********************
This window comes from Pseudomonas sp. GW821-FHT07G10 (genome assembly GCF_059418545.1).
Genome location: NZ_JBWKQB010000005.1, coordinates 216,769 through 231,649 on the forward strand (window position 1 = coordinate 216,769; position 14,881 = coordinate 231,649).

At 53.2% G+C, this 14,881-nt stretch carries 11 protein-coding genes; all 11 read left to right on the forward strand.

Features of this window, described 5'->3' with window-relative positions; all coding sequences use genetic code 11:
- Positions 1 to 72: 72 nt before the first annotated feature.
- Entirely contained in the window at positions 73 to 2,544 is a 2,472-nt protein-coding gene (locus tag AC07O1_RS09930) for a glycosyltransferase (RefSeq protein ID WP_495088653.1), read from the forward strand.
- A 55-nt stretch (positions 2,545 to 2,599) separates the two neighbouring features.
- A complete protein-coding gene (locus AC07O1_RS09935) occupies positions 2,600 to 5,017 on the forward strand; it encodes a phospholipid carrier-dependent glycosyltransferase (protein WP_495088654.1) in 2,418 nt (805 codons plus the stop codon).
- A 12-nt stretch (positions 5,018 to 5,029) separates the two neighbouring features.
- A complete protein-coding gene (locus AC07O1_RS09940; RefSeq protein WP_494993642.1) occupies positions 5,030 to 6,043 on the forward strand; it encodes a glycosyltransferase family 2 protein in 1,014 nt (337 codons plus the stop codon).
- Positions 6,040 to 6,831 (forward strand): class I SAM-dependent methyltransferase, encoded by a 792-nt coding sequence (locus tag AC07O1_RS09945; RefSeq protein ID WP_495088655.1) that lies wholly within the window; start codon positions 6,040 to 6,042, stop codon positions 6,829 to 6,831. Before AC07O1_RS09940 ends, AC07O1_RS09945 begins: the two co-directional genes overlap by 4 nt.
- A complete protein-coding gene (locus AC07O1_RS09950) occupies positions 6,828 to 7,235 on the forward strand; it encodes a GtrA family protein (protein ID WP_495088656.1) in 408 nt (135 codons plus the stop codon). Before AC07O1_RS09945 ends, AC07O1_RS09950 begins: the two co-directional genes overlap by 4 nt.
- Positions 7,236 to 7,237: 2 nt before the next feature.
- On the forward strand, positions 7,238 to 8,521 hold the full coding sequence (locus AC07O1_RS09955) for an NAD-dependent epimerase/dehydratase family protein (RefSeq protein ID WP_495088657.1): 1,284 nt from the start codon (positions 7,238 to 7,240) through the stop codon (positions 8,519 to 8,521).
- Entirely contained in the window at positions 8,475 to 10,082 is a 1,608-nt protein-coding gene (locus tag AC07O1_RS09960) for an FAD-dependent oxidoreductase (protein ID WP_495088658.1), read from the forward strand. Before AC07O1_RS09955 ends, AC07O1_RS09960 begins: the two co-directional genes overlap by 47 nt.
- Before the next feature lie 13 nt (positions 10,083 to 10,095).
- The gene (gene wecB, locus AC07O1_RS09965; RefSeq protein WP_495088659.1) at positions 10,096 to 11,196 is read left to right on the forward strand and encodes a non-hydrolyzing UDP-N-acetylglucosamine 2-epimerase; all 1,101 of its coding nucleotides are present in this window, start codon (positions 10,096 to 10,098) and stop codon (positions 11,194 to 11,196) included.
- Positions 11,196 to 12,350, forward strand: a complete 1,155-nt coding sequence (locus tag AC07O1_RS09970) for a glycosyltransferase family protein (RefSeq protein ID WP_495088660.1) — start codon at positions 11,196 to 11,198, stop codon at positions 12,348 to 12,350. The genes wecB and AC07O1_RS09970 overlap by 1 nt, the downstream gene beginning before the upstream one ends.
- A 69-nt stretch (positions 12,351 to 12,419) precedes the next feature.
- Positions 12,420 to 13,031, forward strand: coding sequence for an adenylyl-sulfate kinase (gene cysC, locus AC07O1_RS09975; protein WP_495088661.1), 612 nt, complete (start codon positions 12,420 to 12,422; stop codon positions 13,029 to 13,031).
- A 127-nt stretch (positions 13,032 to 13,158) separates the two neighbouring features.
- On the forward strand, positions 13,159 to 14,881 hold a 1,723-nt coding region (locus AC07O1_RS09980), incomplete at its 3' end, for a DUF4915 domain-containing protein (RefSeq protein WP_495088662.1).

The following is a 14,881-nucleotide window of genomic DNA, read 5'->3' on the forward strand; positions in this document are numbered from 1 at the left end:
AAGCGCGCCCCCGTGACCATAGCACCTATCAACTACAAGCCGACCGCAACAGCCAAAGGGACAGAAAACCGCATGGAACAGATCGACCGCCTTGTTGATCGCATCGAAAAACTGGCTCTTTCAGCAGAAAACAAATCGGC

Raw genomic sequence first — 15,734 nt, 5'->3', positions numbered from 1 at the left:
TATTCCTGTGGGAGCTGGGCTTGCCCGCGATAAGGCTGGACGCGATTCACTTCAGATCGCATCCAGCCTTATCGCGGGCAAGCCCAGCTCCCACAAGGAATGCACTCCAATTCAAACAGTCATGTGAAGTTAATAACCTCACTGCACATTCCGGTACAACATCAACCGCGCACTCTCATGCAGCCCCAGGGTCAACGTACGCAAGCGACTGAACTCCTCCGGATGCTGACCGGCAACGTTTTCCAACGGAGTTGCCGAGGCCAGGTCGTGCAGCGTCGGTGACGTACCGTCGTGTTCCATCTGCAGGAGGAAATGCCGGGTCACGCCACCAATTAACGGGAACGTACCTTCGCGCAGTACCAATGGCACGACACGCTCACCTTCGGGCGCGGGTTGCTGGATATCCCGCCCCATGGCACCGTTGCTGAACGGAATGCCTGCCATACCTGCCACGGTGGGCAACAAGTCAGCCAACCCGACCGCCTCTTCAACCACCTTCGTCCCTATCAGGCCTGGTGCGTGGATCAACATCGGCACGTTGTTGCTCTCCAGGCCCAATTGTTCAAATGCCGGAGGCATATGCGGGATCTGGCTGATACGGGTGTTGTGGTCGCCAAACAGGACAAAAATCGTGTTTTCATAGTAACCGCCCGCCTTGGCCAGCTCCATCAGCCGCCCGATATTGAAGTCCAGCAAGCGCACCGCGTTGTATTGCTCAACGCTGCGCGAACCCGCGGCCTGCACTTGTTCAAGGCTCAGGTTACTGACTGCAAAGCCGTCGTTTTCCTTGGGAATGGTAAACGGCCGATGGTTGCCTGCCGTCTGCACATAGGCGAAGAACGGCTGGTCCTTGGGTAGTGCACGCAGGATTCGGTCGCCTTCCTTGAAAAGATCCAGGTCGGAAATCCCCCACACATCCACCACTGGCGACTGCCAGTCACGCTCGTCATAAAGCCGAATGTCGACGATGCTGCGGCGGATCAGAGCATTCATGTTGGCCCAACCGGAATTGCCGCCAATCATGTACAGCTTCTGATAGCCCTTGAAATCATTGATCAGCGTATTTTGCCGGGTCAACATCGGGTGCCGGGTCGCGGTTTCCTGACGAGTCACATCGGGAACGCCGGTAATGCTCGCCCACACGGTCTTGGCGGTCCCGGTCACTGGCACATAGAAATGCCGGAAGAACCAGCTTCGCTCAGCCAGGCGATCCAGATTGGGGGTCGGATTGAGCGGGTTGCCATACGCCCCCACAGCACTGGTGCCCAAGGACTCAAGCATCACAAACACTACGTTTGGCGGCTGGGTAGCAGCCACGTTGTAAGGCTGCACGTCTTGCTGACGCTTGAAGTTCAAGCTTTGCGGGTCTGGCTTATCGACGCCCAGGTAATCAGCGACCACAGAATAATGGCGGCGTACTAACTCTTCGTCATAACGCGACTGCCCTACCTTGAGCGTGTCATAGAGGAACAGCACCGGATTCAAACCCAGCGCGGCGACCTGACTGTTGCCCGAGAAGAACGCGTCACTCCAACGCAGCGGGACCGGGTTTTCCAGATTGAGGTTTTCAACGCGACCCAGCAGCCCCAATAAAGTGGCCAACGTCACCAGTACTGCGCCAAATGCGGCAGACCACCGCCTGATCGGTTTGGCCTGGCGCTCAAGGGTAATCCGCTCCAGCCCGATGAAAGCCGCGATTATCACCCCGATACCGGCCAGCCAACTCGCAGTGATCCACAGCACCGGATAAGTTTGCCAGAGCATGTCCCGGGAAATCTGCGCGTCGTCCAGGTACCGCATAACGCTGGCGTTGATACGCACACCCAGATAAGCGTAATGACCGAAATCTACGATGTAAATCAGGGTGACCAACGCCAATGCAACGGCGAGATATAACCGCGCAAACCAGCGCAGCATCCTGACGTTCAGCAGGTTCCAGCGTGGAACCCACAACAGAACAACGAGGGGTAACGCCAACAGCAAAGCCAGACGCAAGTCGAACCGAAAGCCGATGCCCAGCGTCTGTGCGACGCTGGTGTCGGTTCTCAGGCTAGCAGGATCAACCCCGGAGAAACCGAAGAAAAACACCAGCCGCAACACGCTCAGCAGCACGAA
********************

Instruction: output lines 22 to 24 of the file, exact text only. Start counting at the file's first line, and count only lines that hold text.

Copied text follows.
- On the forward strand, positions 13,159 to 14,881 hold a 1,723-nt coding region (locus AC07O1_RS09980), incomplete at its 3' end, for a DUF4915 domain-containing protein (RefSeq protein WP_495088662.1).

The following is a 14,881-nucleotide window of genomic DNA, read 5'->3' on the forward strand; positions in this document are numbered from 1 at the left end:
AAGCGCGCCCCCGTGACCATAGCACCTATCAACTACAAGCCGACCGCAACAGCCAAAGGGACAGAAAACCGCATGGAACAGATCGACCGCCTTGTTGATCGCATCGAAAAACTGGCTCTTTCAGCAGAAAACAAATCGGC